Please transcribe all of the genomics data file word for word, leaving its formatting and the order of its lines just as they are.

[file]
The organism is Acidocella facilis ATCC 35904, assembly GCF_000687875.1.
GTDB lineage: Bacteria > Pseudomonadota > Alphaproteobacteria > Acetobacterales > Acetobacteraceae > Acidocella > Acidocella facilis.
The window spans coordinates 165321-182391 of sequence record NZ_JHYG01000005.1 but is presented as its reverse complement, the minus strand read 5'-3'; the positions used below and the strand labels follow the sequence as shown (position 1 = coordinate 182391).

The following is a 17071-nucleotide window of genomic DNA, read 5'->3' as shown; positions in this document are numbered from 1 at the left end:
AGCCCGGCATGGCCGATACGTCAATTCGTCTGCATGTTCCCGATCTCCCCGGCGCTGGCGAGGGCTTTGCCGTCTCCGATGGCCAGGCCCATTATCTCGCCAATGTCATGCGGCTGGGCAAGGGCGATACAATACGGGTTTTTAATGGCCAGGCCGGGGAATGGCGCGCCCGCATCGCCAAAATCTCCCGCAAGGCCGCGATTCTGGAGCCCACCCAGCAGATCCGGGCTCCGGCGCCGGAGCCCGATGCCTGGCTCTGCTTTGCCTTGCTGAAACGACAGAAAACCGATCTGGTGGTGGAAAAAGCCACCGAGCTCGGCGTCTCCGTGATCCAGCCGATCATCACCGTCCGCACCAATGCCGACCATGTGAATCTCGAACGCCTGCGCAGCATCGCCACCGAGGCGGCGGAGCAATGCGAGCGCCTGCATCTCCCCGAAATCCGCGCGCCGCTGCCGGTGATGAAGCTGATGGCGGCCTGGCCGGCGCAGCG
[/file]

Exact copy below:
The organism is Acidocella facilis ATCC 35904, assembly GCF_000687875.1.
GTDB lineage: Bacteria > Pseudomonadota > Alphaproteobacteria > Acetobacterales > Acetobacteraceae > Acidocella > Acidocella facilis.
The window spans coordinates 165321-182391 of sequence record NZ_JHYG01000005.1 but is presented as its reverse complement, the minus strand read 5'-3'; the positions used below and the strand labels follow the sequence as shown (position 1 = coordinate 182391).

The following is a 17071-nucleotide window of genomic DNA, read 5'->3' as shown; positions in this document are numbered from 1 at the left end:
AGCCCGGCATGGCCGATACGTCAATTCGTCTGCATGTTCCCGATCTCCCCGGCGCTGGCGAGGGCTTTGCCGTCTCCGATGGCCAGGCCCATTATCTCGCCAATGTCATGCGGCTGGGCAAGGGCGATACAATACGGGTTTTTAATGGCCAGGCCGGGGAATGGCGCGCCCGCATCGCCAAAATCTCCCGCAAGGCCGCGATTCTGGAGCCCACCCAGCAGATCCGGGCTCCGGCGCCGGAGCCCGATGCCTGGCTCTGCTTTGCCTTGCTGAAACGACAGAAAACCGATCTGGTGGTGGAAAAAGCCACCGAGCTCGGCGTCTCCGTGATCCAGCCGATCATCACCGTCCGCACCAATGCCGACCATGTGAATCTCGAACGCCTGCGCAGCATCGCCACCGAGGCGGCGGAGCAATGCGAGCGCCTGCATCTCCCCGAAATCCGCGCGCCGCTGCCGGTGATGAAGCTGATGGCGGCCTGGCCGGCGCAGCG